Another point that deserves further consideration is related to the clinical aspects of patients with Chagas-SAH chronic heart failure. Gurgel and Almeida20 performed a clinical-pathological correlation in 103 autopsied patients with chronic Chagas' heart disease, 33% of them presenting SAH. The authors observed no difference in Chagas' disease patients with or without SAH regarding the proportion of right bundle branch block or left anterior fascicular block on the 12-lead electrocardiogram. Bertanha et al21 studied 125 patients with Chagas' disease with no manifest chronic heart failure, 55% with SAH. The authors observed no difference regarding the proportion of electrocardiographic abnormalities in patients with and without SAH. In this study, however, Chagas' disease patients showed a higher proportion of right bundle branch block than Chagas-SAH patients. This discrepancy between these studies may be accounted for by the fact that in the study by Gurgel and Almeida20, only 6% of patients had chronic heart failure and none had chronic heart failure in the study by Bertanha et al21, thus suggesting that intraventricular conduction delay is more prevalent in the presence of overt chronic heart failure.

Patients with Chagas-SAH used amiodarone less frequently than patients with Chagas' disease heart failure. Since amiodarone use increases the physical dimension score of the MLWHFQ, denoting decreased functional capacity in Chagas' disease patients17, it might be expected to see an adverse effect of this drug on the 6MWT of Chagas-SAH patients; however, this was not the case. Such a finding, therefore, suggests that drugs which provoke changes in the self-perception of the patient's well-being do not necessarily have an adverse effect on the 6MWT as well.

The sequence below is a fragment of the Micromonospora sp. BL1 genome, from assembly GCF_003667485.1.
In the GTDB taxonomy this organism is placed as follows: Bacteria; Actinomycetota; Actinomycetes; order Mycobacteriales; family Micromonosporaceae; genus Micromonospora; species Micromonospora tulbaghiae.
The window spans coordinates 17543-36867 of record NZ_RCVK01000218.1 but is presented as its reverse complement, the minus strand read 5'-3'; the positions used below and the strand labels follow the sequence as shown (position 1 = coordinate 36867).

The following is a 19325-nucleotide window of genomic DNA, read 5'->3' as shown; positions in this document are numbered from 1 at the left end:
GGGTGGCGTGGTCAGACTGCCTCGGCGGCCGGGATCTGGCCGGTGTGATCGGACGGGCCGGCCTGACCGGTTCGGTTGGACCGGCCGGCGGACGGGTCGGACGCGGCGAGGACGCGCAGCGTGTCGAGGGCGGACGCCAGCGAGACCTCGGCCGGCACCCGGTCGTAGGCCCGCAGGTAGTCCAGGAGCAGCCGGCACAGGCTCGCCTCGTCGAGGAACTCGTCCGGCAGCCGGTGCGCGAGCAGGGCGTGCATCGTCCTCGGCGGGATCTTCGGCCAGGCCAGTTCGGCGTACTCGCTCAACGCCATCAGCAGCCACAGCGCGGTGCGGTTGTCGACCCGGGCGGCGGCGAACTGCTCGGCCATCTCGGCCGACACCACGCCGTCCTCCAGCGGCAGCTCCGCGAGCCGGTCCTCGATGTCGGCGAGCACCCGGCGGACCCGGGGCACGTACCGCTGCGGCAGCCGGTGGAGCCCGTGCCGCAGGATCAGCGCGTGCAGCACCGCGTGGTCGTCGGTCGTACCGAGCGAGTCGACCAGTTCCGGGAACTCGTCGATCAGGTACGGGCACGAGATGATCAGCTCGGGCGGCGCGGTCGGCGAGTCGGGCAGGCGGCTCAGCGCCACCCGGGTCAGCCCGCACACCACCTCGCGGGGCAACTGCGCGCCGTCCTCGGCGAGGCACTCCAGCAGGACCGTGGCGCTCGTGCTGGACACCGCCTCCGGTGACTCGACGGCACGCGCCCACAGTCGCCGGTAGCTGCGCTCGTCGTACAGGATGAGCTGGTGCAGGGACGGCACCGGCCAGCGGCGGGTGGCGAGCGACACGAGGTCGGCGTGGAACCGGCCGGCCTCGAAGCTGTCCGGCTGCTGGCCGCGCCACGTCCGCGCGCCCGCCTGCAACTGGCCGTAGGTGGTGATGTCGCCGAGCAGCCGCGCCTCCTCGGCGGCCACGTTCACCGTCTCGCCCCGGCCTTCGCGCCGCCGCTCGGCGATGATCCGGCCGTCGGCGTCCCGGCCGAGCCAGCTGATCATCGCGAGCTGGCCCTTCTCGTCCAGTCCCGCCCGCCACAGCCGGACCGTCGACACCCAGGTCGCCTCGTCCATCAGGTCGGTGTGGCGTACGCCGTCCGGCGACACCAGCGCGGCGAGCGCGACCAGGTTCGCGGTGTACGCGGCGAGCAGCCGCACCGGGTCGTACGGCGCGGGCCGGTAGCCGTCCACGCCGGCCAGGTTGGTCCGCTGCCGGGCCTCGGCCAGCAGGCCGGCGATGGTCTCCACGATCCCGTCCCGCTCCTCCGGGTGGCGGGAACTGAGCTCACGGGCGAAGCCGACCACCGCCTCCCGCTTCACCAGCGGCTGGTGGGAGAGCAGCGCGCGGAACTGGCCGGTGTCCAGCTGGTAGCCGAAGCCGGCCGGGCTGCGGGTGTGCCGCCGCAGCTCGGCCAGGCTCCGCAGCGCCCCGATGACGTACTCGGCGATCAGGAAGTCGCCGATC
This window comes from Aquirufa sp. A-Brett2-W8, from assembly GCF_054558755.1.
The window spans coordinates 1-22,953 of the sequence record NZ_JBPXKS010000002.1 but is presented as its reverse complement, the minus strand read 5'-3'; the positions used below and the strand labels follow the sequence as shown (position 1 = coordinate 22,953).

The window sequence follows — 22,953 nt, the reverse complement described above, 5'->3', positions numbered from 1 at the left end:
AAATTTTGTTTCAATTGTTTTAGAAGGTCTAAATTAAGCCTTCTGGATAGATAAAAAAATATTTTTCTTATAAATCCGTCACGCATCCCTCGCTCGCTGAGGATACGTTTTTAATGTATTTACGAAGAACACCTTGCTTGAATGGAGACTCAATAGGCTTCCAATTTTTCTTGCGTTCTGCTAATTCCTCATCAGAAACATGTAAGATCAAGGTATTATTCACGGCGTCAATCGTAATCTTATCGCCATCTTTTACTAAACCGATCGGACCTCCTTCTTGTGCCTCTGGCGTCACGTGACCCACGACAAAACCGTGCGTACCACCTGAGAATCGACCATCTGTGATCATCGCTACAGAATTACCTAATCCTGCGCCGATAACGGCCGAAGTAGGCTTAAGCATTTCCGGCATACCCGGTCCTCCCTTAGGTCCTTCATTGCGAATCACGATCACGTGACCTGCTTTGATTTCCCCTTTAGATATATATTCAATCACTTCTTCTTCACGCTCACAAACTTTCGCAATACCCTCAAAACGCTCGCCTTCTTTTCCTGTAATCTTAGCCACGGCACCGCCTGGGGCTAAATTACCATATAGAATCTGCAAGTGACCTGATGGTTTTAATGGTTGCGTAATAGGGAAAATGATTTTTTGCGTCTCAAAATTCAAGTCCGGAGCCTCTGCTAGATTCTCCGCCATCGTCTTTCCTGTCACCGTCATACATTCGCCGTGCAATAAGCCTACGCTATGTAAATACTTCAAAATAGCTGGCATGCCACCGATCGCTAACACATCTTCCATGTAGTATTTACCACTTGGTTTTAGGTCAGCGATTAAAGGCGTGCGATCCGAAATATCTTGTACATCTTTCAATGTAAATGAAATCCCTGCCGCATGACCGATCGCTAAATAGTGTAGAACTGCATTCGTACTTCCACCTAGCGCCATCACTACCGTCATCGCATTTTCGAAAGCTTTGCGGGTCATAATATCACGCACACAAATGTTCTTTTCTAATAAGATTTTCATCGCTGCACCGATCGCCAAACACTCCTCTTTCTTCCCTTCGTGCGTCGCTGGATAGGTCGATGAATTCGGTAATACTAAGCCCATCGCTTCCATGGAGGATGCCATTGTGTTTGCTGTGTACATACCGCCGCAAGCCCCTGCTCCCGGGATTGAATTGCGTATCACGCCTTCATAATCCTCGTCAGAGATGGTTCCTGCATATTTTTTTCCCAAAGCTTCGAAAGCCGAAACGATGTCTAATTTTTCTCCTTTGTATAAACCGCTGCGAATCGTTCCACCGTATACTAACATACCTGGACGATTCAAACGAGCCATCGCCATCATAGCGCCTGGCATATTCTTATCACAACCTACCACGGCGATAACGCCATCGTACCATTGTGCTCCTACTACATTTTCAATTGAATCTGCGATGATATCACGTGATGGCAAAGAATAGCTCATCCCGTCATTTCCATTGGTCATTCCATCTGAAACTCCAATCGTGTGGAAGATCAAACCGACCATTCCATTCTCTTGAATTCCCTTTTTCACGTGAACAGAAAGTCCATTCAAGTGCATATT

The proportion of patients who walked a distance of less than 300 meters was similar in Chagas' disease and Chagas-SAH patients. This is an important point, since non-Chagas' disease patients with similar physical incapacity have a poor 6-month prognosis22. Although this study was not powered to evaluate mortality, the results of this investigation also suggest that the presence of SAH does not impact on markers of mortality, at least not those detected by the 6-minute walk test.

In conclusion, the results of the 6-minute walk test in Chagas-SAH patients are similar to those verified in Chagas' disease with chronic heart failure. A negative correlation was determined between the 6-minute walk test and the total score of the Minnesota Living with Heart Failure Questionnaire. The coexistence of systemic arterial hypertension does not seem to affect the functional capacity of Chagas' disease patients with chronic heart failure.

 

CONFLICT OF INTEREST

The authors declare that there is no conflict of interest.

 

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Address to:
Dr. Reinaldo Bulgarelli Bestetti
Hospital de Base/Setor de Eletrocardiografia/FAMERP
Av. Brigadeiro Faria Lima 5544
15090-000 São José do Rio Preto, SP, Brazil
Phone: 55 17 3201-5065
e-mail: rbestetti@netsite.com.br

Received in 04/04/2010
Accepted in 07/05/2010